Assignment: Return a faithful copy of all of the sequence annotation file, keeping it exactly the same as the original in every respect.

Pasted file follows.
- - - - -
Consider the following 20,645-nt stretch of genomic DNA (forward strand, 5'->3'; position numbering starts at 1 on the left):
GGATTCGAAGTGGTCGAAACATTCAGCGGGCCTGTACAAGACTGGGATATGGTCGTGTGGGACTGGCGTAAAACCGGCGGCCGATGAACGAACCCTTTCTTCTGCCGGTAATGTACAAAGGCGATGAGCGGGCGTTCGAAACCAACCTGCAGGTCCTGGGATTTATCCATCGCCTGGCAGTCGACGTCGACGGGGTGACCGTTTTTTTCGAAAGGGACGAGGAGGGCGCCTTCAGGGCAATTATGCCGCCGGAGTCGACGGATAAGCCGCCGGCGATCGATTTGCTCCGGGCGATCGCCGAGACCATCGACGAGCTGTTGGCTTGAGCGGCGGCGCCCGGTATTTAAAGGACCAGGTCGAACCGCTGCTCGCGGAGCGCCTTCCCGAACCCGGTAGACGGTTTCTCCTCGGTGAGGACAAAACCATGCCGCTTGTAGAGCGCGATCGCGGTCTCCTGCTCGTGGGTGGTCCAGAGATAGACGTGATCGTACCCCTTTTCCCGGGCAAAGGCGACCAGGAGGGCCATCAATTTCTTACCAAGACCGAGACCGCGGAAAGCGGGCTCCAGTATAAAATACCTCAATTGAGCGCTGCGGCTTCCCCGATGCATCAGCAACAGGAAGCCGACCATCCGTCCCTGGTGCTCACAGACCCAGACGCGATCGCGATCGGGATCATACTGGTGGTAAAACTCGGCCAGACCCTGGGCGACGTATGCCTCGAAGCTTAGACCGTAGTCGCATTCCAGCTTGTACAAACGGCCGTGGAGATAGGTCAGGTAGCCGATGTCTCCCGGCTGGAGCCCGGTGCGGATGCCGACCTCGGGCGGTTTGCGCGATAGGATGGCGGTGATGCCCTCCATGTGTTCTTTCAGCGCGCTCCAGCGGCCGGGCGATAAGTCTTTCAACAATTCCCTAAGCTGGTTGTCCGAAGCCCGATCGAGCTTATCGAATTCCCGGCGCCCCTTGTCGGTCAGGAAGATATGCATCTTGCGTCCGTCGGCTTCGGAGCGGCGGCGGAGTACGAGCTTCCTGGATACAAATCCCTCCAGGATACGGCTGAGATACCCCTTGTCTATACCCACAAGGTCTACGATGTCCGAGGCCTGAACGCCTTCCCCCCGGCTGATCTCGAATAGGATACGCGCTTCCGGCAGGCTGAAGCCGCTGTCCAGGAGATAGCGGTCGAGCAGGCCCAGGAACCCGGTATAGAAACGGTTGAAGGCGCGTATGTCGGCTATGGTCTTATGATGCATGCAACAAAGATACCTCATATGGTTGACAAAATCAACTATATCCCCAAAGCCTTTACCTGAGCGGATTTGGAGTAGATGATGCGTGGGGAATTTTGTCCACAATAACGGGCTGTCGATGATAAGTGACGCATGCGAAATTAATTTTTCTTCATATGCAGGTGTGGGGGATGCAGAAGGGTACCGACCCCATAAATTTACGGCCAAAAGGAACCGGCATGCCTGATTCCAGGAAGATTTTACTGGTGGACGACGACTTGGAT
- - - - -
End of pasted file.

Consider the following 20,645-nt stretch of genomic DNA (forward strand, 5'->3'; position numbering starts at 1 on the left):
GGATTCGAAGTGGTCGAAACATTCAGCGGGCCTGTACAAGACTGGGATATGGTCGTGTGGGACTGGCGTAAAACCGGCGGCCGATGAACGAACCCTTTCTTCTGCCGGTAATGTACAAAGGCGATGAGCGGGCGTTCGAAACCAACCTGCAGGTCCTGGGATTTATCCATCGCCTGGCAGTCGACGTCGACGGGGTGACCGTTTTTTTCGAAAGGGACGAGGAGGGCGCCTTCAGGGCAATTATGCCGCCGGAGTCGACGGATAAGCCGCCGGCGATCGATTTGCTCCGGGCGATCGCCGAGACCATCGACGAGCTGTTGGCTTGAGCGGCGGCGCCCGGTATTTAAAGGACCAGGTCGAACCGCTGCTCGCGGAGCGCCTTCCCGAACCCGGTAGACGGTTTCTCCTCGGTGAGGACAAAACCATGCCGCTTGTAGAGCGCGATCGCGGTCTCCTGCTCGTGGGTGGTCCAGAGATAGACGTGATCGTACCCCTTTTCCCGGGCAAAGGCGACCAGGAGGGCCATCAATTTCTTACCAAGACCGAGACCGCGGAAAGCGGGCTCCAGTATAAAATACCTCAATTGAGCGCTGCGGCTTCCCCGATGCATCAGCAACAGGAAGCCGACCATCCGTCCCTGGTGCTCACAGACCCAGACGCGATCGCGATCGGGATCATACTGGTGGTAAAACTCGGCCAGACCCTGGGCGACGTATGCCTCGAAGCTTAGACCGTAGTCGCATTCCAGCTTGTACAAACGGCCGTGGAGATAGGTCAGGTAGCCGATGTCTCCCGGCTGGAGCCCGGTGCGGATGCCGACCTCGGGCGGTTTGCGCGATAGGATGGCGGTGATGCCCTCCATGTGTTCTTTCAGCGCGCTCCAGCGGCCGGGCGATAAGTCTTTCAACAATTCCCTAAGCTGGTTGTCCGAAGCCCGATCGAGCTTATCGAATTCCCGGCGCCCCTTGTCGGTCAGGAAGATATGCATCTTGCGTCCGTCGGCTTCGGAGCGGCGGCGGAGTACGAGCTTCCTGGATACAAATCCCTCCAGGATACGGCTGAGATACCCCTTGTCTATACCCACAAGGTCTACGATGTCCGAGGCCTGAACGCCTTCCCCCCGGCTGATCTCGAATAGGATACGCGCTTCCGGCAGGCTGAAGCCGCTGTCCAGGAGATAGCGGTCGAGCAGGCCCAGGAACCCGGTATAGAAACGGTTGAAGGCGCGTATGTCGGCTATGGTCTTATGATGCATGCAACAAAGATACCTCATATGGTTGACAAAATCAACTATATCCCCAAAGCCTTTACCTGAGCGGATTTGGAGTAGATGATGCGTGGGGAATTTTGTCCACAATAACGGGCTGTCGATGATAAGTGACGCATGCGAAATTAATTTTTCTTCATATGCAGGTGTGGGGGATGCAGAAGGGTACCGACCCCATAAATTTACGGCCAAAAGGAACCGGCATGCCTGATTCCAGGAAGATTTTACTGGTGGACGACGACTTGGAT